What are the different stages in a conflict?Posted in Management of Conflict | Email This Post
There are five stages in a conflict. These are latent conflict, perceived conflict, felt conflict, manifest conflict, and conflict aftermath.
(i) Latent Conflict: The first stage of conflict is latent conflict in which the factors that could become a cause of potential conflict exist. These are the dry for autonomy, divergence of goals, role conflict and the competition for scarce resources.
(ii) Perceived conflict: Sometimes a conflict arises even if no latent conflict is present. In this stage one party perceived the others to be likely to thwart or frustrate his or her goals. The case, in which conflict is perceived when no latent conflict arises, is used to result from the parties misunderstanding each other’s true position. Such conflict can be resolved by improving communication between the groups.
(iii) Felt Conflict: Felt conflict is the stage when the conflict is not only perceived but actually felt and cognized. For example, A may be aware that he is in serious argument with B over some policy. But this may not make. A tense or anxious and it may have no effect, whatsoever, on A’s affection towards B. The personalization of conflict is the mechanism which causes many people to be concerned with dysfunctions of conflict. In other words, it makes them feel the conflict. There are two reasons for the personalization of the conflict:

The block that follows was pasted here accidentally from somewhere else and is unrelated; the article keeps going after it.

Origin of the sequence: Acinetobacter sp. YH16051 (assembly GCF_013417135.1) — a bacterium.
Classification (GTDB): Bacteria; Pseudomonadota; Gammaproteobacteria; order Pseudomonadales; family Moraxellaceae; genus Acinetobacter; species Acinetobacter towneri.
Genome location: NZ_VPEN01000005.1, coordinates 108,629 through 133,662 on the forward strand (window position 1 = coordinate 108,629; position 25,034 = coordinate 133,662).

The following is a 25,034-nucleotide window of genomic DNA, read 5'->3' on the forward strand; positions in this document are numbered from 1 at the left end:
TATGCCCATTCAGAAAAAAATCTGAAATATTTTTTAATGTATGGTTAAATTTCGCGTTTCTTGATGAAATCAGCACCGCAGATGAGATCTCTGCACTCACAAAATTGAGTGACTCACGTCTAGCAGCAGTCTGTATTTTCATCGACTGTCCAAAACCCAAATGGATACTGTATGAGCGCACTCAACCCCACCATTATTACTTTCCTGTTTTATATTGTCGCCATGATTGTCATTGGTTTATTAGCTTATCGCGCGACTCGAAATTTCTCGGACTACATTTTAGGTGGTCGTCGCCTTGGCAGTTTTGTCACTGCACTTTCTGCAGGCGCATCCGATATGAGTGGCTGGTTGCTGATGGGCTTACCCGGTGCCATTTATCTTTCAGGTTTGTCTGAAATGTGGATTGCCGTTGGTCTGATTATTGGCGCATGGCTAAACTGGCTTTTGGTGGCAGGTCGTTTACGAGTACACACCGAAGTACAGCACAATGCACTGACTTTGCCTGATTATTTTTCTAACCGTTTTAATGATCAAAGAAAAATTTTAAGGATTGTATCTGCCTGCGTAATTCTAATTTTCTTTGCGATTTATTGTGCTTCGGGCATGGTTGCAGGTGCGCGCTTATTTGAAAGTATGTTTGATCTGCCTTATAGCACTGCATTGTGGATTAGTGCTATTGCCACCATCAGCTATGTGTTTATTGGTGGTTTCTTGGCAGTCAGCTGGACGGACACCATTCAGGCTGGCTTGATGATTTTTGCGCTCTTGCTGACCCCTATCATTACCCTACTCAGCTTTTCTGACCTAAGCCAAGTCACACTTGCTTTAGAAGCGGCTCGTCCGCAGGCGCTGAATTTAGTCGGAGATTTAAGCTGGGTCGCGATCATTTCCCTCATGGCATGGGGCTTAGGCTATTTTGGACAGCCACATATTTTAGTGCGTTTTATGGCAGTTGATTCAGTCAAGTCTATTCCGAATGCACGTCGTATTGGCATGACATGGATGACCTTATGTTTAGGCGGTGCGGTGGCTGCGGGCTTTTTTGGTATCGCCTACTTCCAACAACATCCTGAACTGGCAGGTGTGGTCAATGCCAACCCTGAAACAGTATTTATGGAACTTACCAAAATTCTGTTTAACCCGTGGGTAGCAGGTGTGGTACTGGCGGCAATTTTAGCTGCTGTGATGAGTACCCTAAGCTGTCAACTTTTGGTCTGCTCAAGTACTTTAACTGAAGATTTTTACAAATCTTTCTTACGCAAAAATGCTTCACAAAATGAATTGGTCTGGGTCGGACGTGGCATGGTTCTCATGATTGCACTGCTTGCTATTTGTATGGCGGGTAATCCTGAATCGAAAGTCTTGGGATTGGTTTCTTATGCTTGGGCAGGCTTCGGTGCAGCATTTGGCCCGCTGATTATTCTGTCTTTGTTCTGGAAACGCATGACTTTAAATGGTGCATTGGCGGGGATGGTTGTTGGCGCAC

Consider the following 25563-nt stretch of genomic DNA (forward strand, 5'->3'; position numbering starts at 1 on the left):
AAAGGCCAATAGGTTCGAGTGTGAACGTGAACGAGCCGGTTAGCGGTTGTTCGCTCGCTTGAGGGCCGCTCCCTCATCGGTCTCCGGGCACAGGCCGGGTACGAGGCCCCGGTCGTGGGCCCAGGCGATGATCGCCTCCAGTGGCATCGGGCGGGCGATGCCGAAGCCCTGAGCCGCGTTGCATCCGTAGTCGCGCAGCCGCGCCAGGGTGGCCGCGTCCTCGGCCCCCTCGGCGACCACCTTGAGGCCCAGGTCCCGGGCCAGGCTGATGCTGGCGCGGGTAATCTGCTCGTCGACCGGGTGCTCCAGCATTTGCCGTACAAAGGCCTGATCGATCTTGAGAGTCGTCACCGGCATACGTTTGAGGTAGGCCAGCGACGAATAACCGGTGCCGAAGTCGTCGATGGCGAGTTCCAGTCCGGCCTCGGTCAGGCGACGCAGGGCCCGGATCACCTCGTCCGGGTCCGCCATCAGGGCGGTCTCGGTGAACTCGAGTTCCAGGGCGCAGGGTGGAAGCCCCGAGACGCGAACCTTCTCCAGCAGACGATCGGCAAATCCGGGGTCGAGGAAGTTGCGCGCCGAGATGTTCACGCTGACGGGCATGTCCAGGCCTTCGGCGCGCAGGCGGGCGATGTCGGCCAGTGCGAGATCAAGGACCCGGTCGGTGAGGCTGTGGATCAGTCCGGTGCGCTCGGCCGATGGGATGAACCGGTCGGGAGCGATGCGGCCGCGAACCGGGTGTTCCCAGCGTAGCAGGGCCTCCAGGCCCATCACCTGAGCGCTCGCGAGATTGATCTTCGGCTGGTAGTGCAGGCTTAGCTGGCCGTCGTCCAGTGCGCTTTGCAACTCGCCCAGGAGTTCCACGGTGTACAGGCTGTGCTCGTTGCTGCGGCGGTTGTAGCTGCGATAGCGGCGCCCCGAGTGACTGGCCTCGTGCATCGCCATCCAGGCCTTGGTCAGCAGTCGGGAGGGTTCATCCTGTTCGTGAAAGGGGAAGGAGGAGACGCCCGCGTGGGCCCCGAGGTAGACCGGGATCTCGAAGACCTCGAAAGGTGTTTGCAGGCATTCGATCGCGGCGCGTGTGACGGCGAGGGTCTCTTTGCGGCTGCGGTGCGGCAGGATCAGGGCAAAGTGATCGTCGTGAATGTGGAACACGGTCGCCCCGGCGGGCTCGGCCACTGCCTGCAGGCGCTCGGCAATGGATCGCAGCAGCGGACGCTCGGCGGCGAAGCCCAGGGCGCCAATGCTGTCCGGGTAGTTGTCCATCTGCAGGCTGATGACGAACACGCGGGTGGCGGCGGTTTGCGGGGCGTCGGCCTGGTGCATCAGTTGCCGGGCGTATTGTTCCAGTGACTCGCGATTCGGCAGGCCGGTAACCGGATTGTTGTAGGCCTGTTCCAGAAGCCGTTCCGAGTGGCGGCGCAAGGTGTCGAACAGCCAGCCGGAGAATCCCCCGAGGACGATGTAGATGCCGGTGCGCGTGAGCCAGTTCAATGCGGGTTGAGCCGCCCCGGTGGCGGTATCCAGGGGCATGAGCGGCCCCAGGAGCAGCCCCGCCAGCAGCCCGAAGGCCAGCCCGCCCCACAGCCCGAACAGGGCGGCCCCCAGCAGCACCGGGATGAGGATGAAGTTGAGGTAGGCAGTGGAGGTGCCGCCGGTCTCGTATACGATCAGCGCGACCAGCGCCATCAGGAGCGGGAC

(i) the inconsistent demands on efficient organization and individual growth which is caused within the individual. Anxieties may also result from crisis or from extra-organizational pressures. Individuals need to vent these anxieties in order to maintain equilibrium.
(ii) Conflict becomes personalized when the whole personality of the individual is involved in the relationship. Hostile feelings are most common in the intimate relations that characterize various institutions and residential colleges.
(iv) Manifest Conflict: Manifest conflict is the stage when the two parties engage in behavior which evokes response from each other. The most obvious of these responses are open aggression, apathy, sabotage, withdrawal and perfect obedience to rules. Except for prison riots, political revolutions and extreme labor unrest, violence as a form of manifest conflict is rare. The motives towards violence may remain they tend to be expressed in less violent forms.
(v) Conflict Aftermath: The aftermath of a conflict may have positive or negative repercussion for the organization depending upon the how conflict is resolved. If the conflict is genuinely resolved to the satisfaction of all participants, the basis for more cooperative relationship may be laid or the participants in their drive for a more ordered relationship may focus on latent conflicts not previously perceived and dealt with. On the other hand, if the conflict is merely suppressed but not resolved, the latent conditions of conflict may be aggravated and explode in a more serious from until they are rectified. This conflict episode is called conflict aftermath.